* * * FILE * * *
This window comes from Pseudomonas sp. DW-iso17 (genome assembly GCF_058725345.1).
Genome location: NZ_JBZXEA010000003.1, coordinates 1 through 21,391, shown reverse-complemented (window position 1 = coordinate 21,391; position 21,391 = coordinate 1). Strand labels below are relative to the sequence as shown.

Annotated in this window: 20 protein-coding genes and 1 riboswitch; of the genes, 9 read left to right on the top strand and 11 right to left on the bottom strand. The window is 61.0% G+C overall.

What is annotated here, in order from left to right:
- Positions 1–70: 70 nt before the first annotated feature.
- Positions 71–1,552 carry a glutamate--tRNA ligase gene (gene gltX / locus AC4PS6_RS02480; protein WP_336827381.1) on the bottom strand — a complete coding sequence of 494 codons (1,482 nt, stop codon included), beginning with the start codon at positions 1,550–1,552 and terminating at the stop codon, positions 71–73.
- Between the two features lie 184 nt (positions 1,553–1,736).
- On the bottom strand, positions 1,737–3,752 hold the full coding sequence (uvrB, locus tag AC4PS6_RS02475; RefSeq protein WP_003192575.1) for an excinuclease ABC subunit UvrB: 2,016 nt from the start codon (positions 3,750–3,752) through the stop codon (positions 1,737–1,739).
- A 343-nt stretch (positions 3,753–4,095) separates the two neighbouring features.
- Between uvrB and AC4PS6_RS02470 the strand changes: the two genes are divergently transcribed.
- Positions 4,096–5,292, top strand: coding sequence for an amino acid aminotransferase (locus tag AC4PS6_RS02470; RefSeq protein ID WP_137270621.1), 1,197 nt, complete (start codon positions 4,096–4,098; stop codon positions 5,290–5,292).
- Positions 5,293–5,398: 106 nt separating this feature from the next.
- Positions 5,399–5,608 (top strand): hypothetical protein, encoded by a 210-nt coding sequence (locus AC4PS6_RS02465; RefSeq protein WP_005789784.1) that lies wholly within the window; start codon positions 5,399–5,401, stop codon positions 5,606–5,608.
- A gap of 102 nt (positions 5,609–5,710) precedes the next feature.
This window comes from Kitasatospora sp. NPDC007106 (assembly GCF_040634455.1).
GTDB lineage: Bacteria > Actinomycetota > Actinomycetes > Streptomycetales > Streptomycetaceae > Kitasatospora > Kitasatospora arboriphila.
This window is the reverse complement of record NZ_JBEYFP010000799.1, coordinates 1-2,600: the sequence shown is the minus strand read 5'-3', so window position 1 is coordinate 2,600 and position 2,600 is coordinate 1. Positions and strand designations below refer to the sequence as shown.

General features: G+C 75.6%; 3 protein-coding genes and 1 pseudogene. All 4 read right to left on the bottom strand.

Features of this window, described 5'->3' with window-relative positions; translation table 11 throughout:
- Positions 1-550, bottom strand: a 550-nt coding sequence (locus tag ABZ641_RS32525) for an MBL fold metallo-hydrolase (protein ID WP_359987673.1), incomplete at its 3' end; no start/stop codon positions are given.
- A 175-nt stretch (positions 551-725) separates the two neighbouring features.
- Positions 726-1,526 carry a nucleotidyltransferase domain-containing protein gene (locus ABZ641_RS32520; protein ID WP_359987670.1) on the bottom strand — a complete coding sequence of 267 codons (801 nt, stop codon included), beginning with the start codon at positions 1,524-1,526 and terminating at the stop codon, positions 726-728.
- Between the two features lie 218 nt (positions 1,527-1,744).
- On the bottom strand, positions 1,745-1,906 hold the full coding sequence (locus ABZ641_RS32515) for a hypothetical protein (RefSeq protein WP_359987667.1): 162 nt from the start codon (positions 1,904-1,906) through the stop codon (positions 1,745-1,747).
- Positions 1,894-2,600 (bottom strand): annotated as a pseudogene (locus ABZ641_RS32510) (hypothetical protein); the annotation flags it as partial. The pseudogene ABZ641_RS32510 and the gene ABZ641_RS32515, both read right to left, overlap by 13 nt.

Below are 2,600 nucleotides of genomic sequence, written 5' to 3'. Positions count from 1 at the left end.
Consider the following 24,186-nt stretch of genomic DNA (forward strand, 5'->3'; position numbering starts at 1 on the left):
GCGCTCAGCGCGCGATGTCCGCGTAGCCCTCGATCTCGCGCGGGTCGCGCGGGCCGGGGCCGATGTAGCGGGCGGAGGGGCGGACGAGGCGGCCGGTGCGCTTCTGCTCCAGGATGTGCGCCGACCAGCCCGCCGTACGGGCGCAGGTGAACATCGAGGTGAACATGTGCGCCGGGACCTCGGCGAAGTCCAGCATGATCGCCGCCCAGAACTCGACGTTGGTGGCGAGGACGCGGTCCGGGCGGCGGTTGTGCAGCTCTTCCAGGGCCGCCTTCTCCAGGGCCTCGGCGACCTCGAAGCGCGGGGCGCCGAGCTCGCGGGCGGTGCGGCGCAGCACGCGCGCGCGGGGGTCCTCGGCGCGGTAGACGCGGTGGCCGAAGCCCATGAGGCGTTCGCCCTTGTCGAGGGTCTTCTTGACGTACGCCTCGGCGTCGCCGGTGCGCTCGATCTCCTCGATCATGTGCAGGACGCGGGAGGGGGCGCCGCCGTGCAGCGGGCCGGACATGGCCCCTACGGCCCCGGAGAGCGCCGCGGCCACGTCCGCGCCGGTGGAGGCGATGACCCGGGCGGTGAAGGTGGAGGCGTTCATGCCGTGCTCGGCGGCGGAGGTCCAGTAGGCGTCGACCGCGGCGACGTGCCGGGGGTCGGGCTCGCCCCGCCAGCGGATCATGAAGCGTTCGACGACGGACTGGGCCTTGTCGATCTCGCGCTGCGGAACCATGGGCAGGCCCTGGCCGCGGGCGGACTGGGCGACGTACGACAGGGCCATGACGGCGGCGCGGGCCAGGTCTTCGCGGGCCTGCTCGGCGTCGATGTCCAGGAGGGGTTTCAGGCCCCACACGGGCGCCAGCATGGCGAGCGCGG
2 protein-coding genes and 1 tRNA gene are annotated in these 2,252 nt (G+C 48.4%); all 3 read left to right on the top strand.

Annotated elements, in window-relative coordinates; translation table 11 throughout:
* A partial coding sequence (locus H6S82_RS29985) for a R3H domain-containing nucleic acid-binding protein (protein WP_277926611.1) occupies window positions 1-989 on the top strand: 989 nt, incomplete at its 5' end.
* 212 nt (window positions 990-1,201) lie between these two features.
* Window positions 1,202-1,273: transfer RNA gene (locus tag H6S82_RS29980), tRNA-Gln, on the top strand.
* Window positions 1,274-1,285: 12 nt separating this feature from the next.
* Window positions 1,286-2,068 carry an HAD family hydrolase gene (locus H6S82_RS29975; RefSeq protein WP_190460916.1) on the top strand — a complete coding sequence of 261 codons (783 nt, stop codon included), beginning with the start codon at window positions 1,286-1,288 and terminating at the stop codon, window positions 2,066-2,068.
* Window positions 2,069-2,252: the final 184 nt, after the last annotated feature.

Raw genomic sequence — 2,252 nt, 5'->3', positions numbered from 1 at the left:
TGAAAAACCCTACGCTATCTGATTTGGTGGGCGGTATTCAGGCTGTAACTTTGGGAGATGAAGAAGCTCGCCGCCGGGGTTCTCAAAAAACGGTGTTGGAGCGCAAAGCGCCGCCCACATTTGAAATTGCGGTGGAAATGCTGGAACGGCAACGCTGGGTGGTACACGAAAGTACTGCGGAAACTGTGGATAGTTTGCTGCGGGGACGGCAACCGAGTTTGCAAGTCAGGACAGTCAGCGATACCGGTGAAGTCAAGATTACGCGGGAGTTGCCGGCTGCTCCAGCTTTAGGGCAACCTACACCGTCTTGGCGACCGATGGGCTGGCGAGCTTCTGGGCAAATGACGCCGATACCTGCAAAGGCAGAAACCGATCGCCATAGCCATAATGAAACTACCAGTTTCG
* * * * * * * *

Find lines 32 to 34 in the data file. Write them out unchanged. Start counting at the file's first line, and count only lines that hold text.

* 212 nt (window positions 990-1,201) lie between these two features.
* Window positions 1,202-1,273: transfer RNA gene (locus tag H6S82_RS29980), tRNA-Gln, on the top strand.
* Window positions 1,274-1,285: 12 nt separating this feature from the next.